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The Role of Glacial Isostatic Adjustment (GIA) Process On the Determination of Present-Day Sea-Level Rise
Huang, Zhenwei

2013, Doctor of Philosophy, Ohio State University, Geodetic Science and Surveying.
Global sea-level rise has become one of the major social-economic hazards associated with the consequence of global warming. Geodetic sea-level change measurements, including tide gauge, radar altimetry and GRACE (Gravity Recovery And Climate Experiment), are contaminated by the ongoing glacial isostatic adjustment (GIA) process that is the viscoelastic response of the Earth to the loading of glaciation and deglaciation during a glacial cycle. Traditionally the GIA effect is removed from various geodetic sea-level observations by using a predicted correction from a GIA forward model.

In this study, theoretical treatment of how the GIA effect should be specifically addressed for correcting various geodetic sea-level observations is described, and the results of an accuracy assessment study using an ensemble of 15 contemporary GIA models is conducted to estimate the effect of the current GIA model uncertainty on sea-level and ice-sheet mass balance studies. We find that large discrepancies exist in contemporary GIA models and some of the models are not internally consistent with regard to the two theoretically predicted relations.

Using the elastic sea-level fingerprint method, recent change in Earth’s dynamic oblateness (or J2), 2003–2012, resulting from present-day ice sheet and mountain glacier/ice cap mass losses is studied. Sensitivity test and result shows that the contribution of mass loss from regions such as the glaciers systems in the Canadian Arctic Archipelago and Alaska are not negligible, although the dominant contributor remains the Antarctic and Greenland ice-sheets.

Combining different sea-level change observations (satellite altimetry, GRACE and Argo), published contemporary studies have claimed the ocean mass component of sea-level budget “closure”, meaning that the two independent data types (de-steric satellite altimetry sea-level change and GRACE ocean bottom pressure change) agree with each other during 2004–2012. We argue that the sea-level budget is not closed, or it is a mis-closure depending on the choice of a particular GIA model to correct the GRACE data. The limitation is primarily due to the error in the current GIA models, followed by short or inadequate data span (less than 10 years), and errors in the observations. To mitigate the GIA model error, we develop a method to address the possibility to separate GIA signal and the present-day mass change over the ocean by combining GRACE and steric-corrected radar altimetry observations. For the first time, our result demonstrates a potential separate of the GIA and present-day mass change signals, and thus proving an improved present-day mass component of the sea-level rise. The estimated averaged ocean GIA crustal uplift ranges from –0.49 to –0.65 mm/yr, compared to –0.29±0.08 mm/yr that is averaged using an ensemble of 14 GIA models. The estimated present-day ocean mass change causing sea level to rise between 2.23 and 2.39 mm/yr, as opposed to the steric-corrected sea level change from radar altimetry observations at 1.52 mm/yr. The limitation is the short data span and errors in the observations, including hydrographic data did not adequately sample the full depth of the ocean or in time, errors in the altimeter and GRACE data.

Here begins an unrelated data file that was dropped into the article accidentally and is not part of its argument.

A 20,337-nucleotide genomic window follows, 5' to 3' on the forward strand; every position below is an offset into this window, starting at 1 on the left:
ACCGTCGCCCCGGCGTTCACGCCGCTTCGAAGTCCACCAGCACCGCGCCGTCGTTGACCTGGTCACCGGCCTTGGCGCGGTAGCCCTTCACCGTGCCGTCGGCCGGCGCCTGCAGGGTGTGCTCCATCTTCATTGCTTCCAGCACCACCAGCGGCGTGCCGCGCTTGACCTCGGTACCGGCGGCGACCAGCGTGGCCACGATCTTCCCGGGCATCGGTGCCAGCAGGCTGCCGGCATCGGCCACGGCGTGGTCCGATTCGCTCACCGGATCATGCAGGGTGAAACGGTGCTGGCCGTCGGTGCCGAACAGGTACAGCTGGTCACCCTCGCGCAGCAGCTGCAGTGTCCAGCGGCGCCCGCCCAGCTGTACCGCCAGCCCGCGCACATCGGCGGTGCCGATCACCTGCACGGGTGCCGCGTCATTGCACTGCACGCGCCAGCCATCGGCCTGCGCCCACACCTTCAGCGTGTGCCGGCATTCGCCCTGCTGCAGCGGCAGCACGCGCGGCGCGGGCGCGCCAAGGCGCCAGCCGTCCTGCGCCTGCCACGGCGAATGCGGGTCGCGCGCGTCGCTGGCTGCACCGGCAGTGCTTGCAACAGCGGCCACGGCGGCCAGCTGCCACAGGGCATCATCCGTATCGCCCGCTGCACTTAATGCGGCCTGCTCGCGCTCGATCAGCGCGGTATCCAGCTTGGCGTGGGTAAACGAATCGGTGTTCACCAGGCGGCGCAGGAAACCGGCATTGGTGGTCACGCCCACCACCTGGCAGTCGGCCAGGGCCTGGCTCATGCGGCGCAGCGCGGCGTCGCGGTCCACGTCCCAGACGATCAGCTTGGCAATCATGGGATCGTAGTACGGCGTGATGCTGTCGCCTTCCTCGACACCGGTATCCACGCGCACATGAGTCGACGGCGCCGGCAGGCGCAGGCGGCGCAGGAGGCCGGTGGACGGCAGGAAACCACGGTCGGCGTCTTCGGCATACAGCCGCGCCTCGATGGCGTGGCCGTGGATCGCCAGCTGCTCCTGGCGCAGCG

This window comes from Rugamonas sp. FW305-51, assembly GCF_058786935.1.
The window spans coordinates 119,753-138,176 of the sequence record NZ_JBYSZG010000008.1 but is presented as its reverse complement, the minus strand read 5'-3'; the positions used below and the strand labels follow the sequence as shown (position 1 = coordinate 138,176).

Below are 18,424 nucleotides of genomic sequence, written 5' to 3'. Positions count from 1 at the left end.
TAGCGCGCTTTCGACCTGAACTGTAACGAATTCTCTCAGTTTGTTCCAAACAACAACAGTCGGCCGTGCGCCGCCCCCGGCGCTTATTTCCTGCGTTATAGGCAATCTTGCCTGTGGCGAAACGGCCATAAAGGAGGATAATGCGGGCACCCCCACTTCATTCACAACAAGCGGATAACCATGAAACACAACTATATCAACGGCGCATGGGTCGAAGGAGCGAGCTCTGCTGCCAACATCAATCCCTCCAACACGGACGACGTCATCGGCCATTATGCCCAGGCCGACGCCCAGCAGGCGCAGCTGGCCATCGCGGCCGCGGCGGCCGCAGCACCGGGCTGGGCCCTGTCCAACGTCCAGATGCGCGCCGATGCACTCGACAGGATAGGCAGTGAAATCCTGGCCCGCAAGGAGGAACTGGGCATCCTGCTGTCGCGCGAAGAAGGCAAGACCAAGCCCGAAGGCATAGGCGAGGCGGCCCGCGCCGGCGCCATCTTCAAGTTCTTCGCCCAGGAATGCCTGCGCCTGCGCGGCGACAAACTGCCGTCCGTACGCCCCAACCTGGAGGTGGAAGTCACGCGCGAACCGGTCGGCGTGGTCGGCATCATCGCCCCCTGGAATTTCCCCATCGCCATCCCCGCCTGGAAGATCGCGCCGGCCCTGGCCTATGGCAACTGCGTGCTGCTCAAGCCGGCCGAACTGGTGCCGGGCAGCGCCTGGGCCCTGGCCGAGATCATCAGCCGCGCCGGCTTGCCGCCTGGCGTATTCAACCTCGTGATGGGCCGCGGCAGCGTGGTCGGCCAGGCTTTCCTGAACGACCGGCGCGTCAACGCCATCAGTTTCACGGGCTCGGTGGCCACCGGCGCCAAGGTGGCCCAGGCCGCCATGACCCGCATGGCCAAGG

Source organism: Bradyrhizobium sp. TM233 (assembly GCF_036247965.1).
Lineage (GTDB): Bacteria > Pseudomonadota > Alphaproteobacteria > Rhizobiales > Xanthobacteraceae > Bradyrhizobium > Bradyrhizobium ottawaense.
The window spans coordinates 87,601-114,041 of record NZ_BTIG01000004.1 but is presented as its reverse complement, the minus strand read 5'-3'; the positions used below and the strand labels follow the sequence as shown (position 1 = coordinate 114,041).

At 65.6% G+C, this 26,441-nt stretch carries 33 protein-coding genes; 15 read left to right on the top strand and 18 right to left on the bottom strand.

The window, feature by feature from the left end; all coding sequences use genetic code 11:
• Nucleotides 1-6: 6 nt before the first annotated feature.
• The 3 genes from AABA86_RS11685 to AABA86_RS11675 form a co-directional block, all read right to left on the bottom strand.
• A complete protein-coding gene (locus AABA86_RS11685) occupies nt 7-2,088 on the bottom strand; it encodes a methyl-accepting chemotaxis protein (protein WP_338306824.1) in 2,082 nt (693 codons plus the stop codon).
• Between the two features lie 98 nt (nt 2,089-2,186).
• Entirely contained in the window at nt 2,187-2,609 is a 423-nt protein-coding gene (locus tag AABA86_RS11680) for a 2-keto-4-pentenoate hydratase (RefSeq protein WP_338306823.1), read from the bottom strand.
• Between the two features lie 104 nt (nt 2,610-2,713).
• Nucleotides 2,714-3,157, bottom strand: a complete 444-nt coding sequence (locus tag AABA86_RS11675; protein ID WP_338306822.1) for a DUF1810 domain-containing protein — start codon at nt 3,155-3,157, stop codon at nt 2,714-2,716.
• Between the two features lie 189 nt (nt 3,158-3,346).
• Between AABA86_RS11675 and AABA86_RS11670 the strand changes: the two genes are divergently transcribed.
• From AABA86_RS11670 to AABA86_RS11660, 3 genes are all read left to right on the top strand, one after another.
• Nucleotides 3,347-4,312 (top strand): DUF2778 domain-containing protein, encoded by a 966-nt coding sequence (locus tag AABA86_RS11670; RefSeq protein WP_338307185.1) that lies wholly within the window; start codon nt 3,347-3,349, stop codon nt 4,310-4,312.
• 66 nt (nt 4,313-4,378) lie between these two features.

C.K. Shum (Advisor)
Michael Bevis (Committee Member)
Christopher Jekeli (Committee Member)
203 p.

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Huang, Z. (2013). The Role of Glacial Isostatic Adjustment (GIA) Process On the Determination of Present-Day Sea-Level Rise. (Electronic Thesis or Dissertation). Retrieved from https://etd.ohiolink.edu/

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Huang, Zhenwei. "The Role of Glacial Isostatic Adjustment (GIA) Process On the Determination of Present-Day Sea-Level Rise." Electronic Thesis or Dissertation. Ohio State University, 2013. OhioLINK Electronic Theses and Dissertations Center. 24 Nov 2017.

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Huang, Zhenwei "The Role of Glacial Isostatic Adjustment (GIA) Process On the Determination of Present-Day Sea-Level Rise." Electronic Thesis or Dissertation. Ohio State University, 2013. https://etd.ohiolink.edu/

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